Karen explains: “I’ve been a follower of the Collegeville Institute for a few years. I love the way they examine spiritual and literary issues, encouraging exploration that unites the two.
Last year, I was brainstorming ideas that I could pitch as essays for their Bearings Online magazine. The work is so eclectic and thoughtful. I love scrolling through. I had an idea about the spiritual implications of feeding wild bird that just seemed to fit.
Everyone who knows me knows I love wild birds. They seem to wing their way into all my work. But when I pushed the concept of feeding them a little deeper, asking why we do it today on such scale, I realized that scattering seed is not a small act, but a large and symbolic one that resonates deeply for the feeder, as well as for the fed.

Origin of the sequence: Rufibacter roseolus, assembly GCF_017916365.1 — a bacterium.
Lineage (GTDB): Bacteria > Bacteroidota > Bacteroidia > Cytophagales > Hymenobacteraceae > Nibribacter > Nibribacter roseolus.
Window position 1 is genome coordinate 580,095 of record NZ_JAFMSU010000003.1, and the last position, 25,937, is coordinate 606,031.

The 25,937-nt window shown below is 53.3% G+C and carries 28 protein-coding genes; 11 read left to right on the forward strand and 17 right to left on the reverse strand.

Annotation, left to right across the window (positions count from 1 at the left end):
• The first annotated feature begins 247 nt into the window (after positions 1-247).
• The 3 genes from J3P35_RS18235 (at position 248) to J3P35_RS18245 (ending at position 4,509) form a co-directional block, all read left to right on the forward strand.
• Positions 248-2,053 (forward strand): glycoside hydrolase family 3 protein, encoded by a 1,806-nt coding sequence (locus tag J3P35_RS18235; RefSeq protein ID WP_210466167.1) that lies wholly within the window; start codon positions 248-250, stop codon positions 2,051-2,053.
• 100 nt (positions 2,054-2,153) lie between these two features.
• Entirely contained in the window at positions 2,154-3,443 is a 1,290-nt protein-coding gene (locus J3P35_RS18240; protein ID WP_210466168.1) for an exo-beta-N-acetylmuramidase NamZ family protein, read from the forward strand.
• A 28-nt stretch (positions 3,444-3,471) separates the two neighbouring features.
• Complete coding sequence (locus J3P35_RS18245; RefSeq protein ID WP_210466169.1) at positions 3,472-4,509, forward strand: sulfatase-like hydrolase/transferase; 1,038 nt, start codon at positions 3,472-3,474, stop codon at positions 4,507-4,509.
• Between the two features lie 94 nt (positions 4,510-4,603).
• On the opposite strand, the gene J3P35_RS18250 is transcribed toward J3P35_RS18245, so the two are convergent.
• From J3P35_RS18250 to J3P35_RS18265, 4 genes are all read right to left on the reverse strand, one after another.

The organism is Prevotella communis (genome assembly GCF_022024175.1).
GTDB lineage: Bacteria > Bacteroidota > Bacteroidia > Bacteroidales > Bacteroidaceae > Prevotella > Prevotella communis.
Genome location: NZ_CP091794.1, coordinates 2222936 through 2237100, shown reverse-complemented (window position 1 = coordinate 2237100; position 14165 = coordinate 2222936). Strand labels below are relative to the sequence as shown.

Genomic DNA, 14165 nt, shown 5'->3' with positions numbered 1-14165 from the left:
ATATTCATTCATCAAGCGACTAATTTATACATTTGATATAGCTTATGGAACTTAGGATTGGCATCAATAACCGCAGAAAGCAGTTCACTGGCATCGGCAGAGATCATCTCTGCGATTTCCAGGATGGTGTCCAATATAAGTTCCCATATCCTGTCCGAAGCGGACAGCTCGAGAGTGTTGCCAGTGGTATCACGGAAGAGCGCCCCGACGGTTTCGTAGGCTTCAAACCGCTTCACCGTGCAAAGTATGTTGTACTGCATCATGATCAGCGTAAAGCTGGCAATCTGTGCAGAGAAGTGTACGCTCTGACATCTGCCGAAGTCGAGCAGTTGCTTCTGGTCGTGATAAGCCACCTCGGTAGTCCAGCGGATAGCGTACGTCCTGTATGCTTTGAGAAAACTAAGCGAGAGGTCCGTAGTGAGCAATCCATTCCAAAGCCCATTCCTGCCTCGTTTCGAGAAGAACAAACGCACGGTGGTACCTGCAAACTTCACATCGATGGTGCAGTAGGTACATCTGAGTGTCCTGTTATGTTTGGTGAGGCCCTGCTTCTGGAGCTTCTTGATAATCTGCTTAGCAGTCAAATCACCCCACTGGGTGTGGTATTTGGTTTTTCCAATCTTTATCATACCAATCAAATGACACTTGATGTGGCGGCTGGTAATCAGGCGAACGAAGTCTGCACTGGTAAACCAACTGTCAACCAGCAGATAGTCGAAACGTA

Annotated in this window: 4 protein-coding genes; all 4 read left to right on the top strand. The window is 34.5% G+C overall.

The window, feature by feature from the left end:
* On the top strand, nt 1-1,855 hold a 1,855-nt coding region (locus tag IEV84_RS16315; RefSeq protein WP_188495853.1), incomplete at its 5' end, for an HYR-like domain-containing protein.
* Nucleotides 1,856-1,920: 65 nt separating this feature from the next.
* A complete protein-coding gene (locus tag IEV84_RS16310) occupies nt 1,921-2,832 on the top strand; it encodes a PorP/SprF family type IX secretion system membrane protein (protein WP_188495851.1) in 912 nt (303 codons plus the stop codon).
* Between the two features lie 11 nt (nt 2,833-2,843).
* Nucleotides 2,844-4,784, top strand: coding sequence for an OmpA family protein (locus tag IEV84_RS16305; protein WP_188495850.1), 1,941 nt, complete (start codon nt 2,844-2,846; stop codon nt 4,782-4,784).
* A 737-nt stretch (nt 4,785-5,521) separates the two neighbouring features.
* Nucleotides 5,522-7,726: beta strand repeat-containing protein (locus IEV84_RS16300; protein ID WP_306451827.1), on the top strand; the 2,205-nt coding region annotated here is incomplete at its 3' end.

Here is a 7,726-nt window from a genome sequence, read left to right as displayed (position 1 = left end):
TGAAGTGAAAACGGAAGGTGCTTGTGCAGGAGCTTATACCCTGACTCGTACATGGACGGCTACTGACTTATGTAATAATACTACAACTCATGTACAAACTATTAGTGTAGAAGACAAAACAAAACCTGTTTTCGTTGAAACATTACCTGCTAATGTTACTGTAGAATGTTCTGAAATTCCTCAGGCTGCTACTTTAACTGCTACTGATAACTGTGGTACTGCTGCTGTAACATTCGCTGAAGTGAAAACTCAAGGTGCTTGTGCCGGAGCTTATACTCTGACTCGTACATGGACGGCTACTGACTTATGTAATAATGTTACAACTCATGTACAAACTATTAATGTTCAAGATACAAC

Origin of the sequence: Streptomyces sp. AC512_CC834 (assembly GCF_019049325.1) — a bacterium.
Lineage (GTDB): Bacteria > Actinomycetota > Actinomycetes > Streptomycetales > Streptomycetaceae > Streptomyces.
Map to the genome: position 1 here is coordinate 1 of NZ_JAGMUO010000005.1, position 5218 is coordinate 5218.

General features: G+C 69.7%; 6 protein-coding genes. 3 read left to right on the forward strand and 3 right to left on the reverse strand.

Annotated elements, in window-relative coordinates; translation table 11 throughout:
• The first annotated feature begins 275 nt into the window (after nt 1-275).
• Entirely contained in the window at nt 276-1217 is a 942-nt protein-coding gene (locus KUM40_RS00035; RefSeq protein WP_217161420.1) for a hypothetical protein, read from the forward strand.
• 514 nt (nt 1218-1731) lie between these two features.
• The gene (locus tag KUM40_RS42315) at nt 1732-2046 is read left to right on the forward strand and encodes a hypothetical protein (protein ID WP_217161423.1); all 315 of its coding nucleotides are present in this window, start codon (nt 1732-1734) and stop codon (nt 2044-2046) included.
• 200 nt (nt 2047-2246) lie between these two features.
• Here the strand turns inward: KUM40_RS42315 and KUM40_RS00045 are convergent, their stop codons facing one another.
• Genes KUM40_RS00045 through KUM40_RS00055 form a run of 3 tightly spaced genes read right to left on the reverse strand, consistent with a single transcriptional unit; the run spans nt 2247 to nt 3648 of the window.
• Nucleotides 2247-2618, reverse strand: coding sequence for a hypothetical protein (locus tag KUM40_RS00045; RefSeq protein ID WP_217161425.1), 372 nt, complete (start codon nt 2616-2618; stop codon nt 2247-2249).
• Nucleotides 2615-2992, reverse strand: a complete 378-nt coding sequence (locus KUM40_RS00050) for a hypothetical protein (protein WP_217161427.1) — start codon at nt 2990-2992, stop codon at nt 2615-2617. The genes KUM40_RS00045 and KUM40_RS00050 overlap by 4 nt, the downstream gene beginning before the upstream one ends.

I queried the Institute with a few essay ideas, and their lovely digital team member author Stina Kielsmeier-Cook liked this one. (It was also my favorite!) But it had to wait, while I finished a novel draft rewrite. After I delivered the rewrite to Cathy a few weeks back, I turned to the birds. The essay flowed naturally from there, with one section leading to the next, and the Bible quotes serving as lovely introductions.
I am thrilled to be published on the Collegeville Institute’s platforms. They do a terrific job sharing their authors’ works, and encouraging participation. And I am in very good (and talented) company. Every time I go to the site, I learn something new and come away just a little bit better for it. You can’t ask more than that.”
So, there’s a lot of writing advice available today. Just ask Google. We’ve mentioned various books and blogs on Write Despite, from time to time. But you know what they say about advice…